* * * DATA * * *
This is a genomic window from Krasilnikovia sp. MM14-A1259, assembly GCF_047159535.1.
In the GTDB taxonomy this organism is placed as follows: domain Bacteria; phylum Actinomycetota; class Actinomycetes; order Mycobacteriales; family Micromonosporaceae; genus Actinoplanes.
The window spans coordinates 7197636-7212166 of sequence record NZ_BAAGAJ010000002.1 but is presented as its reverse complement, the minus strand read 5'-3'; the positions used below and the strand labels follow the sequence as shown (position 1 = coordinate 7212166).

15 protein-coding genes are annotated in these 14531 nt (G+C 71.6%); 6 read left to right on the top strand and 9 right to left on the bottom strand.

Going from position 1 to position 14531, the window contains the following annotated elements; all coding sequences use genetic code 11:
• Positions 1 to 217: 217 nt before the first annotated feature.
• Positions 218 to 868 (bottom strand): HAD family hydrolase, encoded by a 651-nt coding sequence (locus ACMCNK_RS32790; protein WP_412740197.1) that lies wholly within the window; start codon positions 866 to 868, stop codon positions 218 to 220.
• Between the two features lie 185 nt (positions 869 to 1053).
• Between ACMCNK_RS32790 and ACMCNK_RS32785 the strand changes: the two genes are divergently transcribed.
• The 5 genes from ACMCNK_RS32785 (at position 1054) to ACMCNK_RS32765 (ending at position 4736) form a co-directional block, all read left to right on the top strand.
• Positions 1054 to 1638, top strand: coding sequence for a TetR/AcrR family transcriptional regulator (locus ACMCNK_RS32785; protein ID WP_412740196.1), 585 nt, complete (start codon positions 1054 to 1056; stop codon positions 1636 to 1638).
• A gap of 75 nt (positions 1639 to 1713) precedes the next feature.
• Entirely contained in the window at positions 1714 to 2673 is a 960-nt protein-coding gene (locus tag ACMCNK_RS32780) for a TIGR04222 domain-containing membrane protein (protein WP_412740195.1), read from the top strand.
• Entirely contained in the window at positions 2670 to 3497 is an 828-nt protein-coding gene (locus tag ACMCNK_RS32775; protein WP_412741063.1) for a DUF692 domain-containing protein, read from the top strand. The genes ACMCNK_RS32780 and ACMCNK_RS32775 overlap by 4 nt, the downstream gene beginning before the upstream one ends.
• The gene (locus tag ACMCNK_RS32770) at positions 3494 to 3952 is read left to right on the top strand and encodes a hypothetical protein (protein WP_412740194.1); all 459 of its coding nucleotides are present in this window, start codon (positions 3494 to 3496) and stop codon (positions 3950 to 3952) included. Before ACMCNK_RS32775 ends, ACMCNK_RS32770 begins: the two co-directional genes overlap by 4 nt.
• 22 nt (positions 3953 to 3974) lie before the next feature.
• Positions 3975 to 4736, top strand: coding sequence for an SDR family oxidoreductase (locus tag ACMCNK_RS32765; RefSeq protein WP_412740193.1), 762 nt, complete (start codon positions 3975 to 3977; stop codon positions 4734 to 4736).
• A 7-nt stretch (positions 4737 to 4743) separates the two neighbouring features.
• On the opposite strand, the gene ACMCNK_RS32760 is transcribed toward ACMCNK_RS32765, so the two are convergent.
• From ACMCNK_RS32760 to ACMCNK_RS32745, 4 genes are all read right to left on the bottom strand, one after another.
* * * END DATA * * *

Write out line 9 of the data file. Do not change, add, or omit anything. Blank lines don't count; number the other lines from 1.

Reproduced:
• Between ACMCNK_RS32790 and ACMCNK_RS32785 the strand changes: the two genes are divergently transcribed.